New Yorker Roger Pasquier has an unusual hobby. The retired ornithologist has a keen eye for spotting dropped coins.
Since he began this strange hobby late in 1980’s Pasquier has found almost $2,000 worth of coins dropped on the New York City’s sidewalks.
In recent years he has developed some specific strategies to help him find and keep track of the coins he collects. He avoids eye contact with other pedestrians. He hovers outside of bars where careless drunk people drop money.
Since the invention of the iPhone Pasquier’s annual findings have nearly doubled since people are too busy looking at their phones to notice coins on the street.
“It’s important,” Pasquier says, “that I keep my eyes on where the money is.”
Obviously, Roger Pasquier has a passion for his hobby. What is your passion? What is your eye focused on?
In my recent Bible reading of Psalms, I was reminded and impressed by David’s deep passion for God. Read slowly the excerpt from Psalm 63.
O God, you are my God,
earnestly I seek you;
my soul thirsts for you,
my body longs for you,
in a dry and weary land
where there is no water.
I have seen you in the sanctuary
and beheld your power and your glory.
Because your love is better than life,
my lips will glorify you.
I will praise you as long as I live,
and in your name I will lift up my hands.
My soul will be satisfied as with the richest of foods;
with singing lips my mouth will praise you.
On my bed I remember you;
I think of you through the watches of the night.
No wonder David is called “a man after God’s own heart.” David was in love with the Lord. Just a casual perusal of the Psalms impresses us with David’s longing for a spiritual relationship with God.
Modern religious writers have described our desire to enjoy a relationship with God in various ways. Mike Cope calls it a “holy hunger.” Martin DeHann refers to it as a “radical reliance.” Joe Beam speaks of it as a “craving.” Henry and Richard Blackaby write about “experiencing intimacy with God.” And my friend Dee Bowman often describes it as “divine association.”
The challenge Christians often face in developing this relationship is described by John Eldredge this way. “Communion with God is replaced by activity for God.” To overcome this barrier Eldredge encourages us to think of our relationship as a “Sacred Romance.” If this sounds a little weird, read again the words of David in Psalm 63.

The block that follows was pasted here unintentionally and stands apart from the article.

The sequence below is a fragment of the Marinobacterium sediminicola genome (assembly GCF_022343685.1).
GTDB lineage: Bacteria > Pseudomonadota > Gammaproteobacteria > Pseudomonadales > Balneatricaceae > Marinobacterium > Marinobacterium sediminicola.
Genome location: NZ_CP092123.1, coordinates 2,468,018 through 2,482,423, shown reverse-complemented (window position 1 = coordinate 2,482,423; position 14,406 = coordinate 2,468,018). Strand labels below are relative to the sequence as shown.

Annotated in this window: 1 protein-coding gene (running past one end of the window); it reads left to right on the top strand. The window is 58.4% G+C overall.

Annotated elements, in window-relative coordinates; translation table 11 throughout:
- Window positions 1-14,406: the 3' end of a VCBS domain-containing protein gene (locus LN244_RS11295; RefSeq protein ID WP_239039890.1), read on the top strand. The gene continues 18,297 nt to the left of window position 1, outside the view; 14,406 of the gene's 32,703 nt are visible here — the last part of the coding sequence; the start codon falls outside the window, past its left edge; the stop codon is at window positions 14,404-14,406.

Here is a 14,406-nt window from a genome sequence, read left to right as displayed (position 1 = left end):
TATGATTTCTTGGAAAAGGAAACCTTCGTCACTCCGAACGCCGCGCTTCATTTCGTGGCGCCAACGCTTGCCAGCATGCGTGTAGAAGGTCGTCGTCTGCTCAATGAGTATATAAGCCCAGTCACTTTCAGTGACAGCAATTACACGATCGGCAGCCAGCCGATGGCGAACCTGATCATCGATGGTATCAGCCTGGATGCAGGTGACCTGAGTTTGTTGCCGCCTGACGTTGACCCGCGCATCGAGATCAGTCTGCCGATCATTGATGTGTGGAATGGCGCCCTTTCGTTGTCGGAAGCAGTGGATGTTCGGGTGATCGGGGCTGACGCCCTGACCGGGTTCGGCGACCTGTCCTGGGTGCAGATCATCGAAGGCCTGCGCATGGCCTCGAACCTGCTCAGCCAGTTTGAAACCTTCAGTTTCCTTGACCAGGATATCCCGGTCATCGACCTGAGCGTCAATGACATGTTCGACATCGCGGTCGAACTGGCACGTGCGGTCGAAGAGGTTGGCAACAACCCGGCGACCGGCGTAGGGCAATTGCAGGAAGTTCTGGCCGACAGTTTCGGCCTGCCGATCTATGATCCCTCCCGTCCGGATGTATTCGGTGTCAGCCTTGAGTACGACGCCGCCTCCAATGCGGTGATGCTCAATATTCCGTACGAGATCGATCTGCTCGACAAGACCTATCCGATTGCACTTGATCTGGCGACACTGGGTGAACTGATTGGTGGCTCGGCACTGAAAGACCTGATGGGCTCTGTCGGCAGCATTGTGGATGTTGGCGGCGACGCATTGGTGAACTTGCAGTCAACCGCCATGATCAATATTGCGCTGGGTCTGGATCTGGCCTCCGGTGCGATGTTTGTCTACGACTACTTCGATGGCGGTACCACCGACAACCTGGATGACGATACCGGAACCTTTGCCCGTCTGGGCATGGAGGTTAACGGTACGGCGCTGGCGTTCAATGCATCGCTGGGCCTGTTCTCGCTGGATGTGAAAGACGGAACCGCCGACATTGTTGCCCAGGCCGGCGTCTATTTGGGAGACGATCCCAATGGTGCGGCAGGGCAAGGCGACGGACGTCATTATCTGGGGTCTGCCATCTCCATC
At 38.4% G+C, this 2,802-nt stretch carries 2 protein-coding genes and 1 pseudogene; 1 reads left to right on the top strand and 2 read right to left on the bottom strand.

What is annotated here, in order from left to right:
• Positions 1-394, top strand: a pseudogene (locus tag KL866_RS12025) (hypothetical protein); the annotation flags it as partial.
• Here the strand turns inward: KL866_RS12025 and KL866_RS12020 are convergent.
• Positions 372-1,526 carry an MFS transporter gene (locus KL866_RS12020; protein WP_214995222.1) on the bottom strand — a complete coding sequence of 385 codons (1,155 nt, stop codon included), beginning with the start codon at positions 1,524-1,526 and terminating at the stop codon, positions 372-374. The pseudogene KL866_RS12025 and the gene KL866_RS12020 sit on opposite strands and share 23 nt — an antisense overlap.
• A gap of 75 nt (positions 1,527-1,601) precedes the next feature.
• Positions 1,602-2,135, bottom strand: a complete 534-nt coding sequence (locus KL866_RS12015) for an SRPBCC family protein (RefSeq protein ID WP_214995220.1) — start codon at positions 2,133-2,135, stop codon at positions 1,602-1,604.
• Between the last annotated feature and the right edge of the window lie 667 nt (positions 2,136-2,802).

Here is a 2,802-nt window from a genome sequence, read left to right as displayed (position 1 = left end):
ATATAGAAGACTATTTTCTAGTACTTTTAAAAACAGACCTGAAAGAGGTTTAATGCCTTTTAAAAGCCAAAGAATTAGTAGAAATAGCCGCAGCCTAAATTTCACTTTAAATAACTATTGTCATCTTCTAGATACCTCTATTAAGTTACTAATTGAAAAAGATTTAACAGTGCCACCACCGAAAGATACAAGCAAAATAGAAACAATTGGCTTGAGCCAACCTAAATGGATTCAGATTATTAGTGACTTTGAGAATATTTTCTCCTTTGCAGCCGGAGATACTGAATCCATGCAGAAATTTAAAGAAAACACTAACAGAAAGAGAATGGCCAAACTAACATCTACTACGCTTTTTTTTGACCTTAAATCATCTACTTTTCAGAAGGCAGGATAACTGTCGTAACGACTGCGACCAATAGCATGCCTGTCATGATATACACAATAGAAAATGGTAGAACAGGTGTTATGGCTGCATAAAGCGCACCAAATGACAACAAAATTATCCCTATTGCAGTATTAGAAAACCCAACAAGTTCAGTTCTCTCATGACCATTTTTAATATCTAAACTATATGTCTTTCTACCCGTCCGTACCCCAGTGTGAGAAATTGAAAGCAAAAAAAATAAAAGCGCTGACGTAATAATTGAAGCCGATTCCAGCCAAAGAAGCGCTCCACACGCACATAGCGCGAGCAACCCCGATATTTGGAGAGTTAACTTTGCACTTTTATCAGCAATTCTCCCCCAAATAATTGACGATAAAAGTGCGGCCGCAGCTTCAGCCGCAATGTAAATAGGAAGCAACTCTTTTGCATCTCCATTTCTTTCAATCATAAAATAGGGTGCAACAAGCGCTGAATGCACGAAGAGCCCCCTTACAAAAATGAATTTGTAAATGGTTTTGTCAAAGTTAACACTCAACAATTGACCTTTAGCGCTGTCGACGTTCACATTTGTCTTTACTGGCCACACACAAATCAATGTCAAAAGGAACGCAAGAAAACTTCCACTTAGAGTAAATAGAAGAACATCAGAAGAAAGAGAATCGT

Although Bible characters often encountered a more direct communication with the Lord, we can “draw near to God” as we learn of Him through the “Book of nature” and the “Book of Revelation,” the Bible.
Part of the challenge of a close communion with God may lie in our genuine desire and effort to develop our relationship with God. In his book, One Holy Hunger, Mike Cope writes, “When our vision of God diminishes or fails to grow, Christianity becomes a tame, drab, lukewarm, safe religion that fits comfortably into our malnourished worldview.” Could it be that we want to live as we please, asking for divine favor, and neglect to “draw near to the heart of God?”
A. W. Tozer describes this problem among Christians by what he calls “the lost concept of majesty.” He says we not only have a “low value of man” but a “low value of God.” When we devalue human life created in the image of God, we soon lose appreciation for the grandeur of God. Every trivial and carnal thing in this life is described as “awesome.” Instead of the very one whose name and works are really Awesome (Ps 66:3; 111:9).
May our passion for God be revived so that we may exclaim with the Psalmist, “As the deer pants for the water brooks, So pants my soul for You, O God” (Ps 42:1).
–Ken Weliever, The Preacherman